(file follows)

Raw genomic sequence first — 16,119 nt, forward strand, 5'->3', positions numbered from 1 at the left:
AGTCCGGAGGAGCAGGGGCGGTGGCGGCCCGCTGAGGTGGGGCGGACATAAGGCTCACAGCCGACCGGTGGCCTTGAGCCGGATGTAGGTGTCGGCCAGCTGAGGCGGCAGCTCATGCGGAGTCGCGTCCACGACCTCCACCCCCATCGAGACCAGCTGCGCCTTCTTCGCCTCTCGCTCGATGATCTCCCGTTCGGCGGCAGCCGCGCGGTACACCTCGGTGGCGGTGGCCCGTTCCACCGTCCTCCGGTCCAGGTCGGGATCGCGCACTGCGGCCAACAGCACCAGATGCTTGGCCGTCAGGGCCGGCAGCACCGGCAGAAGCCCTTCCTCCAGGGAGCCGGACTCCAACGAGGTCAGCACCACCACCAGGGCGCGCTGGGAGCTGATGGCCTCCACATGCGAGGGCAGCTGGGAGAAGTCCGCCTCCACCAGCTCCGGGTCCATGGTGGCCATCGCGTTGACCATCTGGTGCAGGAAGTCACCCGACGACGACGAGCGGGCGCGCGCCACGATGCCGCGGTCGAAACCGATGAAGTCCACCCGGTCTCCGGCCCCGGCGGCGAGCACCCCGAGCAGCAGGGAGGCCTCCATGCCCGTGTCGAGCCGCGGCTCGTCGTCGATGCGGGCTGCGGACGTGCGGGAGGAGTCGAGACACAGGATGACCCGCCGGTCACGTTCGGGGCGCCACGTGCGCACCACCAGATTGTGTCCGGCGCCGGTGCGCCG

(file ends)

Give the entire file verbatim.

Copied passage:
Raw genomic sequence first — 16,119 nt, forward strand, 5'->3', positions numbered from 1 at the left:
AGTCCGGAGGAGCAGGGGCGGTGGCGGCCCGCTGAGGTGGGGCGGACATAAGGCTCACAGCCGACCGGTGGCCTTGAGCCGGATGTAGGTGTCGGCCAGCTGAGGCGGCAGCTCATGCGGAGTCGCGTCCACGACCTCCACCCCCATCGAGACCAGCTGCGCCTTCTTCGCCTCTCGCTCGATGATCTCCCGTTCGGCGGCAGCCGCGCGGTACACCTCGGTGGCGGTGGCCCGTTCCACCGTCCTCCGGTCCAGGTCGGGATCGCGCACTGCGGCCAACAGCACCAGATGCTTGGCCGTCAGGGCCGGCAGCACCGGCAGAAGCCCTTCCTCCAGGGAGCCGGACTCCAACGAGGTCAGCACCACCACCAGGGCGCGCTGGGAGCTGATGGCCTCCACATGCGAGGGCAGCTGGGAGAAGTCCGCCTCCACCAGCTCCGGGTCCATGGTGGCCATCGCGTTGACCATCTGGTGCAGGAAGTCACCCGACGACGACGAGCGGGCGCGCGCCACGATGCCGCGGTCGAAACCGATGAAGTCCACCCGGTCTCCGGCCCCGGCGGCGAGCACCCCGAGCAGCAGGGAGGCCTCCATGCCCGTGTCGAGCCGCGGCTCGTCGTCGATGCGGGCTGCGGACGTGCGGGAGGAGTCGAGACACAGGATGACCCGCCGGTCACGTTCGGGGCGCCACGTGCGCACCACCAGATTGTGTCCGGCGCCGGTGCGCCG